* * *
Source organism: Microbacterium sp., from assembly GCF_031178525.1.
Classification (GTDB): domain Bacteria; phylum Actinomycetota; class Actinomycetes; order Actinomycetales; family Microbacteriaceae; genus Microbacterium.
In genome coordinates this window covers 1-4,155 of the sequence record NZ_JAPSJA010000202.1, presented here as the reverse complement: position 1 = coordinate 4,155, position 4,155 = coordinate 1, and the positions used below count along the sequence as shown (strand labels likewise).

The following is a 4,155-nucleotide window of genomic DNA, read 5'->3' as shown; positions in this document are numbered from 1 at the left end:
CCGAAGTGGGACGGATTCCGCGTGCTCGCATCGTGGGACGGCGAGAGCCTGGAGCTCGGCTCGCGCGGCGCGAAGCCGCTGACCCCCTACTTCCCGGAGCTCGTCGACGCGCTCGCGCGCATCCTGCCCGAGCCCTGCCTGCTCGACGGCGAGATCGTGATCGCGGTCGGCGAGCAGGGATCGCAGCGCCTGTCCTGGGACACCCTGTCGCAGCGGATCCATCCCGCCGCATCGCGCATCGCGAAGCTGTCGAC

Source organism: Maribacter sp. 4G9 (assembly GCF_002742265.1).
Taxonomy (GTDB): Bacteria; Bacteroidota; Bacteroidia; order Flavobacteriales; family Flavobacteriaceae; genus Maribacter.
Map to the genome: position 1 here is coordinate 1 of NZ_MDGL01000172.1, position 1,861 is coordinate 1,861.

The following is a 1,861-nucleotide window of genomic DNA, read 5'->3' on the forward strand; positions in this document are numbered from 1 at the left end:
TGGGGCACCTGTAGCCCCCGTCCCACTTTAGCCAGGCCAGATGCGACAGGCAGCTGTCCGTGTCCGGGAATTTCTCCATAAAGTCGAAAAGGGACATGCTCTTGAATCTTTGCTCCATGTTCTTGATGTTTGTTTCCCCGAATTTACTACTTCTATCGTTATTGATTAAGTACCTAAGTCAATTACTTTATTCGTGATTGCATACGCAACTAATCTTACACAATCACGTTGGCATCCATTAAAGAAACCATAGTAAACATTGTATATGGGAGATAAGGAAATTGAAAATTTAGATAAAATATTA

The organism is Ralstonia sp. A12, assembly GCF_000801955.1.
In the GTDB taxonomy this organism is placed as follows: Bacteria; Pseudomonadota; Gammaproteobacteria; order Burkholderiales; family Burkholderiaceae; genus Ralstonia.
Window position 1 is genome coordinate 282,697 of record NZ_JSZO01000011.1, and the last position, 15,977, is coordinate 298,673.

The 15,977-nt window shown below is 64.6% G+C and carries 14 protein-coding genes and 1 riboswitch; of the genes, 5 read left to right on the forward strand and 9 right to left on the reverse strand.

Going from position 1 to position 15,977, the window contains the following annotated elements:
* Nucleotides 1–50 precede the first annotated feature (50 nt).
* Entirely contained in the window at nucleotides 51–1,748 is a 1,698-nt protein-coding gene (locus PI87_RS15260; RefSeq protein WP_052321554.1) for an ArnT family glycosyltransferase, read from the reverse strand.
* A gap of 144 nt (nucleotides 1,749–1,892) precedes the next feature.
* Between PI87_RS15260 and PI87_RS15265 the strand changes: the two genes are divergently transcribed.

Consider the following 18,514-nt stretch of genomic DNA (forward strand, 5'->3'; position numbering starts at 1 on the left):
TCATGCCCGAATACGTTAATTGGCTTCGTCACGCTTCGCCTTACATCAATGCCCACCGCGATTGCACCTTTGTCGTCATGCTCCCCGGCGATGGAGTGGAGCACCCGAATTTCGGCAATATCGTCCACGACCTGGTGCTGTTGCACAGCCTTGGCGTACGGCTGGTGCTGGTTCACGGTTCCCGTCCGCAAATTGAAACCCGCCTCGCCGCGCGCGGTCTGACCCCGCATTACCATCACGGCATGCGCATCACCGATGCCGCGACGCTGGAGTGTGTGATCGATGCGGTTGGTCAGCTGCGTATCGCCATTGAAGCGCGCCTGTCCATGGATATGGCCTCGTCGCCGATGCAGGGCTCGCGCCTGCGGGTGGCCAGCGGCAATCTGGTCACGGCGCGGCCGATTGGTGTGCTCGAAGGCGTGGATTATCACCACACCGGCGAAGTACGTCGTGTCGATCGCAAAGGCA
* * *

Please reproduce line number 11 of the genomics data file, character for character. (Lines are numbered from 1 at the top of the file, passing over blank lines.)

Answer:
The organism is Ralstonia sp. A12, assembly GCF_000801955.1.